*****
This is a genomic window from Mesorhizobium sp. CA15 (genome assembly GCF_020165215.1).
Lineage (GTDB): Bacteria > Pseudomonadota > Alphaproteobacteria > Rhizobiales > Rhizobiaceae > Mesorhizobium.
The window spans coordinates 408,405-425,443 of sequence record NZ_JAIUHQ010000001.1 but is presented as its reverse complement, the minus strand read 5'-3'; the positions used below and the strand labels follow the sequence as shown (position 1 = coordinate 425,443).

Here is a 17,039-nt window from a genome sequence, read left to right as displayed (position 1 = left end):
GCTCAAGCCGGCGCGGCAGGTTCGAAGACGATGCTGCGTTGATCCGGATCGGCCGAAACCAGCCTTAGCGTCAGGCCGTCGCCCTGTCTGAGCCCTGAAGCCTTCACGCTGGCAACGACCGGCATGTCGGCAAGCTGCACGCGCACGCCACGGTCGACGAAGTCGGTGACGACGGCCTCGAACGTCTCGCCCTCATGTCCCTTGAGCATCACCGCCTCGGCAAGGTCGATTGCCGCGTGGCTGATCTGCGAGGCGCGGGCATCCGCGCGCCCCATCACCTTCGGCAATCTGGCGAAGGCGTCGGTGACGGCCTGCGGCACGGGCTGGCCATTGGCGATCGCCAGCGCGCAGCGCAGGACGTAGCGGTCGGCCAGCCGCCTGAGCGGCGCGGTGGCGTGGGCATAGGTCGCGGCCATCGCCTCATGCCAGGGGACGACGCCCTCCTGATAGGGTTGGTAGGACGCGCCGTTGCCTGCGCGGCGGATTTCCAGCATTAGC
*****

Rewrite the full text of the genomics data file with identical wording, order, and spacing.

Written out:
This is a genomic window from Mesorhizobium sp. CA15 (genome assembly GCF_020165215.1).
Lineage (GTDB): Bacteria > Pseudomonadota > Alphaproteobacteria > Rhizobiales > Rhizobiaceae > Mesorhizobium.
The window spans coordinates 408,405-425,443 of sequence record NZ_JAIUHQ010000001.1 but is presented as its reverse complement, the minus strand read 5'-3'; the positions used below and the strand labels follow the sequence as shown (position 1 = coordinate 425,443).

Here is a 17,039-nt window from a genome sequence, read left to right as displayed (position 1 = left end):
GCTCAAGCCGGCGCGGCAGGTTCGAAGACGATGCTGCGTTGATCCGGATCGGCCGAAACCAGCCTTAGCGTCAGGCCGTCGCCCTGTCTGAGCCCTGAAGCCTTCACGCTGGCAACGACCGGCATGTCGGCAAGCTGCACGCGCACGCCACGGTCGACGAAGTCGGTGACGACGGCCTCGAACGTCTCGCCCTCATGTCCCTTGAGCATCACCGCCTCGGCAAGGTCGATTGCCGCGTGGCTGATCTGCGAGGCGCGGGCATCCGCGCGCCCCATCACCTTCGGCAATCTGGCGAAGGCGTCGGTGACGGCCTGCGGCACGGGCTGGCCATTGGCGATCGCCAGCGCGCAGCGCAGGACGTAGCGGTCGGCCAGCCGCCTGAGCGGCGCGGTGGCGTGGGCATAGGTCGCGGCCATCGCCTCATGCCAGGGGACGACGCCCTCCTGATAGGGTTGGTAGGACGCGCCGTTGCCTGCGCGGCGGATTTCCAGCATTAGC